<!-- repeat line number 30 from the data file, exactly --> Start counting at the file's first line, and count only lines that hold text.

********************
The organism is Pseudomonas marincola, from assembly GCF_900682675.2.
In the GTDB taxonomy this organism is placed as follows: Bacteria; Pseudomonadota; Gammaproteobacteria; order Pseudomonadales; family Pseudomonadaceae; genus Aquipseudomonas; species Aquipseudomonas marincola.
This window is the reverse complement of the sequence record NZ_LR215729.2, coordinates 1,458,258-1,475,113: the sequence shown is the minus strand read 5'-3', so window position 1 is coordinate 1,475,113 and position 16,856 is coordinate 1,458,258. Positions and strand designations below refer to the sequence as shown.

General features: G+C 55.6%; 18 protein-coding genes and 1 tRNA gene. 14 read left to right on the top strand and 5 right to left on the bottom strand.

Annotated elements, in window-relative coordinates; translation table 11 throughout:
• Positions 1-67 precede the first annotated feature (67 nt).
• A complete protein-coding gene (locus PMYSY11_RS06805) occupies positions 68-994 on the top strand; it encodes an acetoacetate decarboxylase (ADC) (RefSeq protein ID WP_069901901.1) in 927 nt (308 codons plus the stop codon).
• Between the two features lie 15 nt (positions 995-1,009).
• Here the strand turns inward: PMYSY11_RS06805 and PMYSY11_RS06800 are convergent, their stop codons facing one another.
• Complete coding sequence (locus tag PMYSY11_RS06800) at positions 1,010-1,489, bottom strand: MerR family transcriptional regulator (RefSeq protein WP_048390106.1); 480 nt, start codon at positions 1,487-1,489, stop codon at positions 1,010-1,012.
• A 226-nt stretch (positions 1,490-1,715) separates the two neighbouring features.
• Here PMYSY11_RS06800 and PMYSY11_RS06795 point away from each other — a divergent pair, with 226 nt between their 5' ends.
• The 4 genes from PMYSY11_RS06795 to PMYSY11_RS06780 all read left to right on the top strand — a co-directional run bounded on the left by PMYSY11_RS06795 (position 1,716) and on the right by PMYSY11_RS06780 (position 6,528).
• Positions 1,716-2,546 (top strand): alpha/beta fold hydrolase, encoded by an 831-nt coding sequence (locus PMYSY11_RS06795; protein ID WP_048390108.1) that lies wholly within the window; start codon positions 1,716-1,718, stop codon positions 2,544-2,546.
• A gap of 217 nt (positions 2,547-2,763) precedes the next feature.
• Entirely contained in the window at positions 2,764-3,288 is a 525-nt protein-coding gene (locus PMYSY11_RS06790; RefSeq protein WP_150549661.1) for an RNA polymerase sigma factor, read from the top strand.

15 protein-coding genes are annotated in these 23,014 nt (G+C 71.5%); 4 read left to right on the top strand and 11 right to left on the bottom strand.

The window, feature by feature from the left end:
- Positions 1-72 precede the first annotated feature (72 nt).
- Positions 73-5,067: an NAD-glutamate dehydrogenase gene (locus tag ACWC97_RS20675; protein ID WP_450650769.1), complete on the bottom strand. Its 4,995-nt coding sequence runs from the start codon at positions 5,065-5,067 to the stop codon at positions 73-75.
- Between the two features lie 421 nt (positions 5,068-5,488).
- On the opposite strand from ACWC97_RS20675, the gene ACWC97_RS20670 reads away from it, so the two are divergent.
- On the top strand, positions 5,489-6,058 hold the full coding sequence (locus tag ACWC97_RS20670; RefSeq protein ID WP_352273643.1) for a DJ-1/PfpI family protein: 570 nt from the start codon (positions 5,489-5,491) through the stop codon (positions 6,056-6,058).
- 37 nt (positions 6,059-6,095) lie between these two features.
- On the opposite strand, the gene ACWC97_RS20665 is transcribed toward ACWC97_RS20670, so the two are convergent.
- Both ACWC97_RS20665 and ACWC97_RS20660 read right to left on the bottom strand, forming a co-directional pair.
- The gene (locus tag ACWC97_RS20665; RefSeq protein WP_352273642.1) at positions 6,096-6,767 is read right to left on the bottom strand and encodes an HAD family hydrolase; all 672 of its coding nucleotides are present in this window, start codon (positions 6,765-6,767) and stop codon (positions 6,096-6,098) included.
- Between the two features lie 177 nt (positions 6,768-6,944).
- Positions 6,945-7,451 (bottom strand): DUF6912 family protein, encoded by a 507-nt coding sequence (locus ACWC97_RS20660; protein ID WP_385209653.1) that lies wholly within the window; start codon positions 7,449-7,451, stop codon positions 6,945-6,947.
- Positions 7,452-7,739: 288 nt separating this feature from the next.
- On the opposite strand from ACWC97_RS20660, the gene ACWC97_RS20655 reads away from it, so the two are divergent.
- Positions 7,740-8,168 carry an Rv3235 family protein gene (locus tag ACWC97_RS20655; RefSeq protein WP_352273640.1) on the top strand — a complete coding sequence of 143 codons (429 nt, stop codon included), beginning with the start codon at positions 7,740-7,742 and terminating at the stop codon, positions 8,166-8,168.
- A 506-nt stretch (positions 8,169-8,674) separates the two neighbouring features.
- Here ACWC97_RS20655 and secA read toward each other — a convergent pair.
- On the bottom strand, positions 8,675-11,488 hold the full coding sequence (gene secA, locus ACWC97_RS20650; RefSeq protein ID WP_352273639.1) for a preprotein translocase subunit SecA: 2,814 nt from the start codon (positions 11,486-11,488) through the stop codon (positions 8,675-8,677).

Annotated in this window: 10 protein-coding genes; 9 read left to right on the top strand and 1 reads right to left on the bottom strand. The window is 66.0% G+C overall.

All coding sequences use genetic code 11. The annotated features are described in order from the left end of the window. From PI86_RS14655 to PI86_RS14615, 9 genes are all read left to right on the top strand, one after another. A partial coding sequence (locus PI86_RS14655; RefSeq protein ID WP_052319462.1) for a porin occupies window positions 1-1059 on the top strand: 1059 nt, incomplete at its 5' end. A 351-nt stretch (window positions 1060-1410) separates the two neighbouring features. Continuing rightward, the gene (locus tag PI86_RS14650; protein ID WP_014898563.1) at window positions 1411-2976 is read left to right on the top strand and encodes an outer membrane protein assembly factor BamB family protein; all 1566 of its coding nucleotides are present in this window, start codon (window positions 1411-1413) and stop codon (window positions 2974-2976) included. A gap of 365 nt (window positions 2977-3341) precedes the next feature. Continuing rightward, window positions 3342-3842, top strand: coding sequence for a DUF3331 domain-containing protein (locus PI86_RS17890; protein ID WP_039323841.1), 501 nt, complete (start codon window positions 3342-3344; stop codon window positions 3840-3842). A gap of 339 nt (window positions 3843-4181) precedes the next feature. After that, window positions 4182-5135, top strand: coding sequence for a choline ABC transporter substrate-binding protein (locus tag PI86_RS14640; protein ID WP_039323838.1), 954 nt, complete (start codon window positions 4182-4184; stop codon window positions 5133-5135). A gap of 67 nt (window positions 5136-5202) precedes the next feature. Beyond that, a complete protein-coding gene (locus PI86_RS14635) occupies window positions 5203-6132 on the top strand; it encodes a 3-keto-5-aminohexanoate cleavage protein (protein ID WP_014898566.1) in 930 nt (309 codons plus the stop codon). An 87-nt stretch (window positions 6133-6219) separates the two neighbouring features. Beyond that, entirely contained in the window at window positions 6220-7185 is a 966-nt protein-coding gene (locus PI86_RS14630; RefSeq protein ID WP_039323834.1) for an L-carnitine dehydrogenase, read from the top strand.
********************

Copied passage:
- Positions 7,452-7,739: 288 nt separating this feature from the next.